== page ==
29. They also make a third, distinct, complaint: lack of balance. This complaint seems sustained by the facts as I understand them. In a concurring opinion, one judge cites the plaintiffs’ claim that “of 47 stories referring to, or growing out of religions…only 3 were Christian, and none Protestant” (Mozert, p.1081). The judge who wrote the main opinion rejects this objection on the grounds that “Balance in the treatment of religion lies in the eye of the beholder” (Mozert, p.1065). But this might not be a reason to throw out complaints based on balance, but rather be a reason to acknowledge reasonable disagreement about what counts as balance and accommodate more pluralism in state-sponsored education. Callan believes that the complaint of lack of balance is the most interesting part of the parents’ case (Callan 1997, p.160). I will not address the balance complaint independently of the non-neutrality complaint since I think that the theoretical interest of the former collapses into that of the latter.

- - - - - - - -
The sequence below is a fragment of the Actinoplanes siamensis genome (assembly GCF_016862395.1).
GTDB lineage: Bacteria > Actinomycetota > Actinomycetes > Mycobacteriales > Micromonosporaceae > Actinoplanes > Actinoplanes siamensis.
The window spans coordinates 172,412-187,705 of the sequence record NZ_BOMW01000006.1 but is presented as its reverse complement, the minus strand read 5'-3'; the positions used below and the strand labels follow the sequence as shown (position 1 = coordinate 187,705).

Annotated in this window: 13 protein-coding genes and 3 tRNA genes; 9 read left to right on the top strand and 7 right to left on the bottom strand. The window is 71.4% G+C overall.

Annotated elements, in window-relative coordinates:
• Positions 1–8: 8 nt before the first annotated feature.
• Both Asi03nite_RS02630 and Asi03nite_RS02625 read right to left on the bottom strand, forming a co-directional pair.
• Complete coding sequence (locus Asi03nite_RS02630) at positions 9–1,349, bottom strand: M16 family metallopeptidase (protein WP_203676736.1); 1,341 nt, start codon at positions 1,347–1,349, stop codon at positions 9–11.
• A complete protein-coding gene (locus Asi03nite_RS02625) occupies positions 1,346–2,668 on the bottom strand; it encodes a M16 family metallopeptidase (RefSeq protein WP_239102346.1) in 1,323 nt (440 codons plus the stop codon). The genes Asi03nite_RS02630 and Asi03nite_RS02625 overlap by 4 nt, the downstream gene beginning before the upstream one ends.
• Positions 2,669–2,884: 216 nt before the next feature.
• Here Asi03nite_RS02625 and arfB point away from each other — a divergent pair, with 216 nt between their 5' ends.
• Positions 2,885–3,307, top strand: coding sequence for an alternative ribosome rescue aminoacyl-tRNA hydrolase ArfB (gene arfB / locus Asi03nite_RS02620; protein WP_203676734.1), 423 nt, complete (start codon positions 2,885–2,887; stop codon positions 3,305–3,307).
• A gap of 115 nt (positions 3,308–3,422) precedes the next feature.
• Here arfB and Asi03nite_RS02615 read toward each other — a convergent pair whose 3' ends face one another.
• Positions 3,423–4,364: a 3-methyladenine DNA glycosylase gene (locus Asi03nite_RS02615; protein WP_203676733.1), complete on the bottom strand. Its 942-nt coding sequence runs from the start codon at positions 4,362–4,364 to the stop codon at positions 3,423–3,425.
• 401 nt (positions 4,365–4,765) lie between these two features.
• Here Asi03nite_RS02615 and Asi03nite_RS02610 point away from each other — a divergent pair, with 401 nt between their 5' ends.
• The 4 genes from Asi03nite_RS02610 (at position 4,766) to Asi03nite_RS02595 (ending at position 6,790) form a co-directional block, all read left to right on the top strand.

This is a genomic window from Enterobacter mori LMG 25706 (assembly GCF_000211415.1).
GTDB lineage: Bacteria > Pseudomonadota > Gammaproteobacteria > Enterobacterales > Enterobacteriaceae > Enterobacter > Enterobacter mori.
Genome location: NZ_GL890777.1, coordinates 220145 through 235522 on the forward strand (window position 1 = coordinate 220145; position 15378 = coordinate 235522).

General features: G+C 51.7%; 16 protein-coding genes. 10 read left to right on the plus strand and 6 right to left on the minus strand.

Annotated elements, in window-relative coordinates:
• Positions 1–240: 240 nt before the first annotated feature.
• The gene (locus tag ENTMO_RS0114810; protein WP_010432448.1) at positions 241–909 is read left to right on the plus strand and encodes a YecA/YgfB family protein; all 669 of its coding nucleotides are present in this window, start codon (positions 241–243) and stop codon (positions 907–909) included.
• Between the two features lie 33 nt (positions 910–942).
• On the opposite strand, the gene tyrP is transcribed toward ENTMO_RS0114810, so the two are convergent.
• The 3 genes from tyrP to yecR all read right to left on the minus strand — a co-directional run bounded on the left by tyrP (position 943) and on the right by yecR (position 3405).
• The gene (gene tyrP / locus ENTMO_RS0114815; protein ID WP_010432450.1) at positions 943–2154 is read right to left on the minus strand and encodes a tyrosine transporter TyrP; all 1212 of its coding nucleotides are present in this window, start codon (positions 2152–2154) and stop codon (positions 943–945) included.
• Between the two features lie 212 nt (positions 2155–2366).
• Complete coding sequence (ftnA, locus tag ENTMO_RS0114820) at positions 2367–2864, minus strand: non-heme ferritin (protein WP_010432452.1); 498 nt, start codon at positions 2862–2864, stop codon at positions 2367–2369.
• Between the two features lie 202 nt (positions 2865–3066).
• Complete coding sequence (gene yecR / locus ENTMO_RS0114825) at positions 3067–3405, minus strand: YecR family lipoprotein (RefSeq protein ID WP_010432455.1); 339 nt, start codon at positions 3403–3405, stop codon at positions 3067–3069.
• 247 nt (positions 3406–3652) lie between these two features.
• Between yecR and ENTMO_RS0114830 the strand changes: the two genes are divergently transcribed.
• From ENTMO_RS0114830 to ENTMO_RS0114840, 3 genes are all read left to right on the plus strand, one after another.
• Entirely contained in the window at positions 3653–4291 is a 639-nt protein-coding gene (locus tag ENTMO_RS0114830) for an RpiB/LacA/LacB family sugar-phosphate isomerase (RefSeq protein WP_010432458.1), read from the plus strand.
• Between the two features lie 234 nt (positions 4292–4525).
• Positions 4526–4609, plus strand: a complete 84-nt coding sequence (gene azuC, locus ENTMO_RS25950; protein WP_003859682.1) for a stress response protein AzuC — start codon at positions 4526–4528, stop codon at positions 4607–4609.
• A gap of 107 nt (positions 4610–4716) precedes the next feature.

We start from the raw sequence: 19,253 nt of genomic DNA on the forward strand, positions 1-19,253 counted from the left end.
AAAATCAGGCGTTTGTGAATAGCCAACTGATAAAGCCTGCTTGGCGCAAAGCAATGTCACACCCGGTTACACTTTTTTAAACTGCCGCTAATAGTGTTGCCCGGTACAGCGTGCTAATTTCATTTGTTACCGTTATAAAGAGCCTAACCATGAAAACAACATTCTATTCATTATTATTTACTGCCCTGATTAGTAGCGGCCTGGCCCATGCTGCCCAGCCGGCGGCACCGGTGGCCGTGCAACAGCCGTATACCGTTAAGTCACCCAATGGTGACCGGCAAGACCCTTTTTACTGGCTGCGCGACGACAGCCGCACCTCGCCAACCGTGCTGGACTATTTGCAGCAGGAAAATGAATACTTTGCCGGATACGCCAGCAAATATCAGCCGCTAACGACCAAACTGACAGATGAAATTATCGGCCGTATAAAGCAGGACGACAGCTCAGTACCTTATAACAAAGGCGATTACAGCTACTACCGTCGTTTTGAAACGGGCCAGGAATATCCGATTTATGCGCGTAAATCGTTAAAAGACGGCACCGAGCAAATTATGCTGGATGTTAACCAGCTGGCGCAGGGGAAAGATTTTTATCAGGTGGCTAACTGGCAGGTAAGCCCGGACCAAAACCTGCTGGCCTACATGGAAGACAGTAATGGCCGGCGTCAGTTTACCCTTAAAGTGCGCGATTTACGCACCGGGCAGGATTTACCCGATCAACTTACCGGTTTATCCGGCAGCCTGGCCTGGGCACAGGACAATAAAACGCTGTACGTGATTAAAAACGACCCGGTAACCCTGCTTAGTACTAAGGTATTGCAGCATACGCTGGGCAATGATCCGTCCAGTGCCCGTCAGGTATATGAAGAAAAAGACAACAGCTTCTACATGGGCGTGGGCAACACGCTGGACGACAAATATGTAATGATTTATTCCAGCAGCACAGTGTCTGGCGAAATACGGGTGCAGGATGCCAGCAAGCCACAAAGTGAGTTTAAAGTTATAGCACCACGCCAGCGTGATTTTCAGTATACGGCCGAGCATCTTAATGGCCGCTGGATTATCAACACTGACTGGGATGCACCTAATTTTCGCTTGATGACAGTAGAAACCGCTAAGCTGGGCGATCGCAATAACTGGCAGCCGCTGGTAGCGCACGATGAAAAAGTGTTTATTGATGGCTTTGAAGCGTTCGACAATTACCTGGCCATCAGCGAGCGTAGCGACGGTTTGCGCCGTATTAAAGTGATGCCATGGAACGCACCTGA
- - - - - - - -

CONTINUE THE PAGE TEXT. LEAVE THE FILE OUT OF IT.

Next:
30. (Nagel 1987) comes closer than anyone else I am aware of to explicitly addressing problems arising from this fact. He attempts a principled account of which controversial views are to be excluded from the realm of public reason, and which controversies are rightly addressed there. His proposed solution deserves careful consideration, but—as he acknowledges—remains subject to vagueness at important points.